Like in previous years, we saw a sense of shame among retailers who, under pressure from large chains, had to start tying sales anyway despite them supporting the move the sales movement. Perhaps a stricter and better-moderated sales move is needed? One where sales are allowed to start for 2 to 3 weeks before tying is allowed? I hope the legislation we saw this year will be extended not only to the next few seasons but also systematically throughout Europe. All the involved parties though must be given the time to change their mindset for themselves. If they realise that a change in the system will actually benefit them then they will be far more supportive and better allies.
So, is it or is it not a good idea to go shopping in August? As far as I’m concerned, it certainly is, but try to consciously shop. Remember that every time you spend money, you vote for the world you want to live in.
There are a few things you should keep in mind when shopping in person. First of all, it is very important to follow the Corona measures. Whether you’re someone who feels safer wearing a mask and social distancing or you’re furious at governments for restricting freedom, we must all follow the measure to support our local traders!
Go shopping alone, wear your mouth mask and wash or disinfect your hands regularly. In exchange, retailers are also taking great care to uphold safety measures. From extra steaming of clothes to cleaning the shop long after closing time, they’re doing everything they can to guarantee their customers a safe shopping experience. In addition, they’re also working extra hard to get internet orders to customers on time. Respecting the measures and adapting to the situation is, therefore, a form of respect to the retailers who are doing their very best.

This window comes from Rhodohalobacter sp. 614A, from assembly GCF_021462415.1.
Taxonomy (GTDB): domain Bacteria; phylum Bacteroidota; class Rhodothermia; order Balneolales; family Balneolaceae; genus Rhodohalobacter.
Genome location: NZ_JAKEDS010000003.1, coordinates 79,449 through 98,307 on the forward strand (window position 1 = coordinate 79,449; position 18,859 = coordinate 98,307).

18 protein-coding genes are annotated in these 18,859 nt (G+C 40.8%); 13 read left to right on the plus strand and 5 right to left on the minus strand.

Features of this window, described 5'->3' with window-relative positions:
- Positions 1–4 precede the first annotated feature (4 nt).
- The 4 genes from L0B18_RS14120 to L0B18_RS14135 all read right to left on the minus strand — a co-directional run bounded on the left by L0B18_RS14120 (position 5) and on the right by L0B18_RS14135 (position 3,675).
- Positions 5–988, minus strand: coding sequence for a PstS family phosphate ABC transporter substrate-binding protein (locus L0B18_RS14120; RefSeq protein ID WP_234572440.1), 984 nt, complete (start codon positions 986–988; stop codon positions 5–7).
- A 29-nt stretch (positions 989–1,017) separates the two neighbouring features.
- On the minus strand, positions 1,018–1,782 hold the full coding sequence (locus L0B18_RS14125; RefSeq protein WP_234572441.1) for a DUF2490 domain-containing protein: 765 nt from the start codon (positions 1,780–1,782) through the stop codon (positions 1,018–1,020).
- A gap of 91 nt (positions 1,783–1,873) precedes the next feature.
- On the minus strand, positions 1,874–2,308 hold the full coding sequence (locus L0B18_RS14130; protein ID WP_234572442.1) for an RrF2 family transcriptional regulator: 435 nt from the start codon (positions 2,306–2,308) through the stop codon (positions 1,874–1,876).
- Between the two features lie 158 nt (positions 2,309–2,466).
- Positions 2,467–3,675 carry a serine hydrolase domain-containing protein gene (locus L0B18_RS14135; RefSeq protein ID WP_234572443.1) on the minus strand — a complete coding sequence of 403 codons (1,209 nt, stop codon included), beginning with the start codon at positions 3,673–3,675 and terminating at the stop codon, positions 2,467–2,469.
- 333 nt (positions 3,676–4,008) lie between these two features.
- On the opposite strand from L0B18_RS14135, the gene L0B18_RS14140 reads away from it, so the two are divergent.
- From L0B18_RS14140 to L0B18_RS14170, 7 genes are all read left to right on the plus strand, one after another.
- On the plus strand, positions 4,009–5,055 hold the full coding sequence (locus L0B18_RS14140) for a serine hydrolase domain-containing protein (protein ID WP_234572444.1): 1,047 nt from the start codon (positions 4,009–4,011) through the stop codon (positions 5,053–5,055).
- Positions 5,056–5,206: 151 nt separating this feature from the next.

Before you start, make a list of what you really need. You only have 30 minutes per store so you need to be well prepared. If you want to support the Belgian economy and sustainable shopping, look for Belgian and/or fair & sustainable brands and shop them via COSH! (online) from a retailer near you. On our website, you can also create a personalised physical shopping route, which shows you local shops adapted to your own style and budget.
Are you second-guessing an item because there’s no discount on it? If it’s a perfect match, just buy it! You’ll be helping the local trader.If you think that the price is too high and you should be getting a 50% discount on a garment, don’t forget that the profit margin a retailer adds to a garment has to cover 21% VAT, cash register systems, marketing and rent of the shop’s premises. It also covers staff’s salary which shop owners also pay tax on. On top of all of that, fewer customers are allowed in shops at the same time meaning fewer sales... It’s very hard for retailers to cover all their costs due to Corona.
What do you prefer? Do you prefer shopping online or in-store with the corona measures? During lockdown when shops were forced to close, some local retailers opted for a delivery service. But now they have to stay open which must be a difficult and exhausting balancing act. Just take a quick look at the social media channels of your favourite boutiques and find out how they prefer to operate themselves.
And last but not least: change your mindset! When you’re buying something, make sure you’re also gaining something new - a different mentality. Instead of priding yourself on how big a discount you scored, show off all the pieces you bought at full price. These are pieces that you will love for years, that you will cherish longer and for which you paid a fair price! Bingo! The fair price paid to a small, local and sustainable trader guarantees that the textile workers, the stitchers, the designers, the models, the photographers and the traders all received fair wages for their work. A system that ultimately benefits everyone!